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REV 2.4 - Sun Feb 10 15:56:55 2013

ARA
Saucer Fleet
785 Jefferson Avenue
Livermore, CA 94550
 
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(Contributed - by James Gartrell [Who's Who Page] - 02/10/09)

Saucer FleetBrief:
Jack Hagerty and Jon Rogers newest book, The Saucer Fleet, is just outstanding. Seriously! I could hardly put it down once I started reading. It is every bit as good as the Spaceship Handbook. It’s a different subject, of course, but Jack and Jon wrap up the flying saucers in their own unique veil. The approach to presenting them really is fascinating. We got hints about it in the pre-release announcements, but it really comes to life as you read through the book. I won’t spoil it for you. You’ll understand what I’m saying when you read the book.

The layout of the book is very similar to the Spaceship Handbook, as each saucer presented has some background information provided that gives some insight into the making of the saucer and its reason for recognition. Jon Rogers has also done another outstanding job of providing the dimensions you’ll need to build that favorite saucer. There are some really good ones in there, too.

My favorite is “The Day the Earth Stood Still.” I guess that’s probably because of the impact the movie had on me. Amazingly, I have a better understanding, after having read The Saucer Fleet, of why it had such an impact. While reading the book I was reminded, by one of Jon’s recollections, about one of my childhood memories. Those who know me know I’m not the best when it comes to memories, but I do have those few that sort of “hang on.” There aren’t many of them, but they all have some special meaning. This particular memory was when I was in grade school and having one of our “nuclear” drills. Again, not to spoil things, but you’ll have a better understanding of why that dream has a special meaning after you’ve read the book. Regardless, Jon has done an outstanding job of bringing the saucer to life, both inside and outside with his dimensional drawings and additional footage from the show. Very nice! Klaatu would be proud.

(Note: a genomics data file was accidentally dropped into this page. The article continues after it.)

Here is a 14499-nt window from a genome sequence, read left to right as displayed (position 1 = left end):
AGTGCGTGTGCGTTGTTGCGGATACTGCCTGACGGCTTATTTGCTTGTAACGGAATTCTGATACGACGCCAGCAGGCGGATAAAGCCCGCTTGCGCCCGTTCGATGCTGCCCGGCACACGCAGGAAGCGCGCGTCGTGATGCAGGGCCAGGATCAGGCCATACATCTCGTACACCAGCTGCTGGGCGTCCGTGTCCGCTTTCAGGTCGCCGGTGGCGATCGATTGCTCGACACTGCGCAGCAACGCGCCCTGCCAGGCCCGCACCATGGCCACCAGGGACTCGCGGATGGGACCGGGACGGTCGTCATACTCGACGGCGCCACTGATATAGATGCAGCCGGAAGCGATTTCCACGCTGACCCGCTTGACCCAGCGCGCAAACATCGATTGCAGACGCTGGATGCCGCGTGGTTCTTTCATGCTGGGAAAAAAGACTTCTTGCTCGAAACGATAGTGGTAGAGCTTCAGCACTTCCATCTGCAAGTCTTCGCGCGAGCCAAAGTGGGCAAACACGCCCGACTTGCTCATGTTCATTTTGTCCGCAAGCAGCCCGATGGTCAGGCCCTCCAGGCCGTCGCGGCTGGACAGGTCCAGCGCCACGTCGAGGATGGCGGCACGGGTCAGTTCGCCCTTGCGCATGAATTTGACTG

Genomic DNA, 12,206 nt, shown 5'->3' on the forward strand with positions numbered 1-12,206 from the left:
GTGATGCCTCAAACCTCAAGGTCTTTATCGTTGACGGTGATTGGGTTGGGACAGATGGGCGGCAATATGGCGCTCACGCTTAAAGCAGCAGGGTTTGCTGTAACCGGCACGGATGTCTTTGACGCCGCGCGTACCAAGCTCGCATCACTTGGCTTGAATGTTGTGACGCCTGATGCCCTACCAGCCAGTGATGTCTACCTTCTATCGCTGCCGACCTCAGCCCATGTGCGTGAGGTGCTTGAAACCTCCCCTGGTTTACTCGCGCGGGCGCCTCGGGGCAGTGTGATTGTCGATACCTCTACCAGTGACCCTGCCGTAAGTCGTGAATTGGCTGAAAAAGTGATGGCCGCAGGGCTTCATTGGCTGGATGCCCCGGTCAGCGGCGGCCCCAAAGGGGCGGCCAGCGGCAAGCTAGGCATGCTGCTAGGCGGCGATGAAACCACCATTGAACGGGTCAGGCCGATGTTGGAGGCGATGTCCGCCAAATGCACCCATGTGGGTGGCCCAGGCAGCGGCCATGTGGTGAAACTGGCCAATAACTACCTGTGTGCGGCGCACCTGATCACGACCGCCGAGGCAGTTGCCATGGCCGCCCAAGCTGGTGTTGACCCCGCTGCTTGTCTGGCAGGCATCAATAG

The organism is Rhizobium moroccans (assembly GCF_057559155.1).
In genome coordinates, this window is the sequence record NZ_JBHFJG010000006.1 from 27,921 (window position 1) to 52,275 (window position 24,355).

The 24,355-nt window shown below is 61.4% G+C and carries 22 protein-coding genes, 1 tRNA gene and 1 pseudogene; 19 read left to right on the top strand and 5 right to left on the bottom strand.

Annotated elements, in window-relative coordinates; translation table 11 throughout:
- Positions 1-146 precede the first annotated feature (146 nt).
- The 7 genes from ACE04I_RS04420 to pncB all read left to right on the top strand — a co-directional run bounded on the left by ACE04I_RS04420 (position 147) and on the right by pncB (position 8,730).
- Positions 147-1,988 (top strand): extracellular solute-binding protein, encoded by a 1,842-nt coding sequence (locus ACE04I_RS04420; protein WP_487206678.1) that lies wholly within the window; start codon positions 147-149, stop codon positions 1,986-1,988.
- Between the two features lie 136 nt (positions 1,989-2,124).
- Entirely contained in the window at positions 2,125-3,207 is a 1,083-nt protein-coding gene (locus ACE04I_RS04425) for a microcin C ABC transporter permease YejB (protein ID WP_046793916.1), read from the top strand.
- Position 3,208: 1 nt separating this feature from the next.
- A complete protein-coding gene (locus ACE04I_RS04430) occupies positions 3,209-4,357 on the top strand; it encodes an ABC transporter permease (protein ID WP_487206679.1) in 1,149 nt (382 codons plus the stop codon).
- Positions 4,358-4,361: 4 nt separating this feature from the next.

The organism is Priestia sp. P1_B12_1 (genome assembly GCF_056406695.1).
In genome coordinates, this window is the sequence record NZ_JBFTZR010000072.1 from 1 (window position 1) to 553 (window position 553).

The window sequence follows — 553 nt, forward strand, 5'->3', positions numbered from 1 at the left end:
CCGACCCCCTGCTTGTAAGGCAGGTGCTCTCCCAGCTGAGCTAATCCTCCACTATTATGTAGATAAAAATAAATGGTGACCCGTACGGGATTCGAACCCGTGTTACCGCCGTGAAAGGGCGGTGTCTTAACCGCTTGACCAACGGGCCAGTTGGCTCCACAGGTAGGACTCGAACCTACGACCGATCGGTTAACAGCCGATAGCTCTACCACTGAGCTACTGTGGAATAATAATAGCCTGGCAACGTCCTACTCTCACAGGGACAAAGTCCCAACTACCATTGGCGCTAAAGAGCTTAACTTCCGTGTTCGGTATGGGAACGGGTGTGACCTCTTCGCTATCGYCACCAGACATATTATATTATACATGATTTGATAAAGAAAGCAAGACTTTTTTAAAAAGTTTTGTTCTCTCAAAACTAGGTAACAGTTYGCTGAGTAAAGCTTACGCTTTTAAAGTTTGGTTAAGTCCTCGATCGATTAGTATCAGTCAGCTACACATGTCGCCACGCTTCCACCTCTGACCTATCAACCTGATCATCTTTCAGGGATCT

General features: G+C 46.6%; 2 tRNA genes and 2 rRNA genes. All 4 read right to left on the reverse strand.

The section on “The War of The Worlds” is another great one, full of fascinating insights into this legendary H.G. Wells story. As much as this story has commanded my attention any time it comes on television, I must say Jack has brought new life to the movie. No, not the new one from a few years ago, the real one! I’m sorry, Gene Barry is much more impressive than “what’s his name.” I never realized how much background information there was. It is an amazing journey Jack takes us on, a great addition to the book.

I’m sure everyone has their own favorite flying saucer. I initially wondered about the selection of which flying saucers to include in the book and which to leave out. Obviously, one specific one I wondered about is the big saucer in “Close Encounters.” It even had enough prominence to get displayed at the Udvar-Hazy museum. How could you do a book about flying saucers and omit this one? After reading the book, though, I understand why. It really is the subject for a different kind of book. Nevertheless, with Sci-Fi greats such as the Terran saucer from the “Twin Earth” serials, the C57-D from “Forbidden Planet,” and many others, the reader will have plenty of great flying saucers to read about and model.

Overall, I must say The Saucer Fleet is everything I expected and more. Each saucer has a great story to tell, and Jack and Jon have collaborated again to produce a really important book for those of us that love those flying machines.


(Contributed - by Dick Stafford [Who's Who Page] - 11/16/09)ARA Saucer Fleet

Brief:
The Saucer Fleet is the latest release from Jack Hagerty and Jon Rogers of Spaceship Handbook fame. This 330 page hard-cover book features detailed information on famous flying saucers depicted on the big screen, television and print, including:

Contents:
The book can be viewed as an adjunct to The Spaceship Handbook, which conspicuously omitted saucers. In his intro, Jack notes that these saucers don't exactly fit there, as they haven't contributed to the history of the spacecraft. But then, neither do items like the Josie’s Spaceship (from Josie and the Pussycats), which was featured in The Handbook. I for one think that they do have their place, even if only in my imagination, since the real world versions haven't panned out (for example, see my post on the Pye Wacket). Be that as it may, I think saucers are cool and am happy Jack and Jon gave us this book. (BTW, I liked Josie’s Spaceship.)